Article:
I'm amazed. The Monetary Policy Committee have cut interest rates in the last few minutes by 1.5% to a new rate of 3%. In doing so they proved two things. First of all, they can ignore their inflation remit. I have no doubt they did. Second, they are not independent. This body was not inclined to make that move. It only did so because it was, I am sure, leaned upon from on high.
That said, this is clearly a move in the right direction. The rate has not gone as far as I want. I argued, for example, when working on the Green New Deal earlier this year that a cut to 2% was desirable, although I admit this did not get in the final report. I continue to hold that opinion, but let's deal with the pragmatic issue of the moment, which is whether this cut will now be passed on to borrowers, or not.
It is obvious that some banks have little intention to do so, including Abbey, which is part of Santander. They put up their mortgage rates earlier this week. I am very worried that many banks will use cuts in base interest rates as an opportunity to boost their profitability, and to rebuild their balance sheets by increasing the differential between the rate at which they borrow and the rate at which they lend.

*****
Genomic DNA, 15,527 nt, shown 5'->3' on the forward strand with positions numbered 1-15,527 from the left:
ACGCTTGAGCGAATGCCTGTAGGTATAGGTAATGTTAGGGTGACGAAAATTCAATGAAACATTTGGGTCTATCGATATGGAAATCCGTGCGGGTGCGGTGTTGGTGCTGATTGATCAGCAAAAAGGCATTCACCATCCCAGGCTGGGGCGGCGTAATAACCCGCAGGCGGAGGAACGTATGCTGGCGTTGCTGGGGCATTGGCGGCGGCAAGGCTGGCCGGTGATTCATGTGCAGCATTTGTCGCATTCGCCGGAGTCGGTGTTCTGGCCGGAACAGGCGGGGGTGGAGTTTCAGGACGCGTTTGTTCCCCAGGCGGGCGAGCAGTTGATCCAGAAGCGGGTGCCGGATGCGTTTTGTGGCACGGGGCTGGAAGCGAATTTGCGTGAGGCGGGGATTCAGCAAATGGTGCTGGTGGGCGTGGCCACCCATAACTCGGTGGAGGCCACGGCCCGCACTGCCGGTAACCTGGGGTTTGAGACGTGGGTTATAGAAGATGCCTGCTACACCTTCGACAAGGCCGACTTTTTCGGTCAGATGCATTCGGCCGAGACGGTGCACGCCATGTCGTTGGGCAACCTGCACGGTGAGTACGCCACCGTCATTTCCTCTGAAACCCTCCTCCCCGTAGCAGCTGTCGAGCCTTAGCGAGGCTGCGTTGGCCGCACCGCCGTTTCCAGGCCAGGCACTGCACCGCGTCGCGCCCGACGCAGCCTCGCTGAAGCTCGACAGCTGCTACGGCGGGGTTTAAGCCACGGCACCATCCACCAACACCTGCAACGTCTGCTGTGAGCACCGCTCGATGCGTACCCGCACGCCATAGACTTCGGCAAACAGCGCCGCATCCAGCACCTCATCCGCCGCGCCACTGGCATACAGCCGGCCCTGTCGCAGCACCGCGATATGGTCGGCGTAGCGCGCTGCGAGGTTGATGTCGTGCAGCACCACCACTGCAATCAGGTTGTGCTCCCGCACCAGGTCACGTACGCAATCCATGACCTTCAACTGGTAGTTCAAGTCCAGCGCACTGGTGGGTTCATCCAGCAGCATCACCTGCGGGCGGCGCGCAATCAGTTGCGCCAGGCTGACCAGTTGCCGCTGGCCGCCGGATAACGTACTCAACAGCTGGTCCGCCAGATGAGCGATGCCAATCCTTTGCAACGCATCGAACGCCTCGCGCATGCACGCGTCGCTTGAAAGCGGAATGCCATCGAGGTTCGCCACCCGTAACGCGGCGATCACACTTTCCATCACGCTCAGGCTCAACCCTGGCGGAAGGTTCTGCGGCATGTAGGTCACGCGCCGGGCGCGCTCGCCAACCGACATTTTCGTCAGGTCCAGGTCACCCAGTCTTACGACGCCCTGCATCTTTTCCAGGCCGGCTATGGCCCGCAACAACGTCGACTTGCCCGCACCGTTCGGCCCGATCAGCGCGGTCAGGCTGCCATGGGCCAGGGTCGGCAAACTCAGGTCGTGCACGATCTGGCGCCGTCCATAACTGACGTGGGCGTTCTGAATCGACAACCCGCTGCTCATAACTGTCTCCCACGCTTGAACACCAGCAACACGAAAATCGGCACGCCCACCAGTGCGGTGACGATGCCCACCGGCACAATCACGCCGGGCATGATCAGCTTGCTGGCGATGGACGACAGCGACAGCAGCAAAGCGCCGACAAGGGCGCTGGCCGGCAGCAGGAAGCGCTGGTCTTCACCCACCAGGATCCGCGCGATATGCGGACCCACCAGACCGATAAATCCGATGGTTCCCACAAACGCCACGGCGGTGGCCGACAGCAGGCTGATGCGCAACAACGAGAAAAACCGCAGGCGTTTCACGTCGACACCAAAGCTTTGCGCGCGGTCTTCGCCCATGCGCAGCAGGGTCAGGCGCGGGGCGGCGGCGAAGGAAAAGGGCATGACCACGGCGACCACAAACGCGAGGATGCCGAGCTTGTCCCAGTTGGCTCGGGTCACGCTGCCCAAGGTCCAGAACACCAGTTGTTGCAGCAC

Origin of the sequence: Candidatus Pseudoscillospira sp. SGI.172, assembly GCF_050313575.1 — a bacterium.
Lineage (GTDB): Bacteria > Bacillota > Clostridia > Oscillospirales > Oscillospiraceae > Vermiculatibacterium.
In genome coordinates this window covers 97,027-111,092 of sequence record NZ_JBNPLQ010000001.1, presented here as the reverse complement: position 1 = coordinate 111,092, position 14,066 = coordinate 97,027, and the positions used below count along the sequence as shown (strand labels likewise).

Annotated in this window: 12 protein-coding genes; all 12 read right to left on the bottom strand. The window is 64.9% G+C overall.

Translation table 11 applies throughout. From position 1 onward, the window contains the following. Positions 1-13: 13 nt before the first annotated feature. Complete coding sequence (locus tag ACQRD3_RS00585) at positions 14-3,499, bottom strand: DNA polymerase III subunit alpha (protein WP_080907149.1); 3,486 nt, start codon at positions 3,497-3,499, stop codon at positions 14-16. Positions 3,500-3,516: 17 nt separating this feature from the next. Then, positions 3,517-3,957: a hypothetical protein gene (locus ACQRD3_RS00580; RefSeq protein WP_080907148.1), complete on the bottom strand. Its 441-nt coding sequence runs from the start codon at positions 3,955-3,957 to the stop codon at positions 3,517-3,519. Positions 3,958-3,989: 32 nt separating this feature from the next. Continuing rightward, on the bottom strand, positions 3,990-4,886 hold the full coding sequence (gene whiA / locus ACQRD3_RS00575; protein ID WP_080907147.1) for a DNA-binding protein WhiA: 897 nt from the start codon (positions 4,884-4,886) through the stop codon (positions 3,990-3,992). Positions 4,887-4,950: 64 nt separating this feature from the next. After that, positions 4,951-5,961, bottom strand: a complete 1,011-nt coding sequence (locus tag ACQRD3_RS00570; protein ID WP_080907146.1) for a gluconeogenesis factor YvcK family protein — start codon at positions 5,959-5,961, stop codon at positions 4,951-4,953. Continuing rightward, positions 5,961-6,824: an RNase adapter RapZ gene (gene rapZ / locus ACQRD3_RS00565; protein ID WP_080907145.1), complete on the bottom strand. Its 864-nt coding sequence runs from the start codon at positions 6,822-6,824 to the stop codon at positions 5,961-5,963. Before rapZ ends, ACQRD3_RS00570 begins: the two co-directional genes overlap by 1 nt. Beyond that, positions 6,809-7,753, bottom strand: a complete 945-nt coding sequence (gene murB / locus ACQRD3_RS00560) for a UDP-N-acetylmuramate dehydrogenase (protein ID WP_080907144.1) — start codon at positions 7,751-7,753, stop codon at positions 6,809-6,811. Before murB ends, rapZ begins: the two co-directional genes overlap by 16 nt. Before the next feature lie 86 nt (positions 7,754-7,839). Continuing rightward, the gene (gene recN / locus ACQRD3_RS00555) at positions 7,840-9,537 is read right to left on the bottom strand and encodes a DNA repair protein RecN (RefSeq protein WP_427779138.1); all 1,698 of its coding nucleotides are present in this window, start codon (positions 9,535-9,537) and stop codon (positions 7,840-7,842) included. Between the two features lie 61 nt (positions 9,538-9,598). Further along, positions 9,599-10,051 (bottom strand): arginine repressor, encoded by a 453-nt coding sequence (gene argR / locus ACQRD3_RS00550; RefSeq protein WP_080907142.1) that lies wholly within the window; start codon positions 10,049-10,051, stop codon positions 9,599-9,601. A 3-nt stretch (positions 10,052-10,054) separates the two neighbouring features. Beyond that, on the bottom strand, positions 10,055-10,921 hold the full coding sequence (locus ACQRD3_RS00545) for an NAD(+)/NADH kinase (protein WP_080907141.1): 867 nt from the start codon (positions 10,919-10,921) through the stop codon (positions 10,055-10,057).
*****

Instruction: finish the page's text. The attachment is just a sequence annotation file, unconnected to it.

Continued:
The government has a mechanism available to it to prevent this. It must force its partially state-owned banks, Lloyds TSB, RBS, HBOS and those whose rescue it engineered - the Alliance and Leicester and Bradford and Bingley, to pass on the full rate cut to their customers. And that should not just be to mortgage customers. The rate cuts should be reflected in bank overdraft rates as well for both businesses and individuals whilst credit card rates must also be subject to serious review.
If banks need more capital it is the job of the markets or government to provide it. This is not the time to overcharge ordinary people to achieve that result by indirect means.